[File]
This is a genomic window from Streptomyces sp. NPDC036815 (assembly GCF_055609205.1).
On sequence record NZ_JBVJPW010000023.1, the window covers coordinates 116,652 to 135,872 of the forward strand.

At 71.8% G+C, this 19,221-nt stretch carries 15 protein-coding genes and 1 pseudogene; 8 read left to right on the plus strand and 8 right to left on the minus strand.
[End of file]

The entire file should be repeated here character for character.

This is a genomic window from Streptomyces sp. NPDC036815 (assembly GCF_055609205.1).
On sequence record NZ_JBVJPW010000023.1, the window covers coordinates 116,652 to 135,872 of the forward strand.

At 71.8% G+C, this 19,221-nt stretch carries 15 protein-coding genes and 1 pseudogene; 8 read left to right on the plus strand and 8 right to left on the minus strand.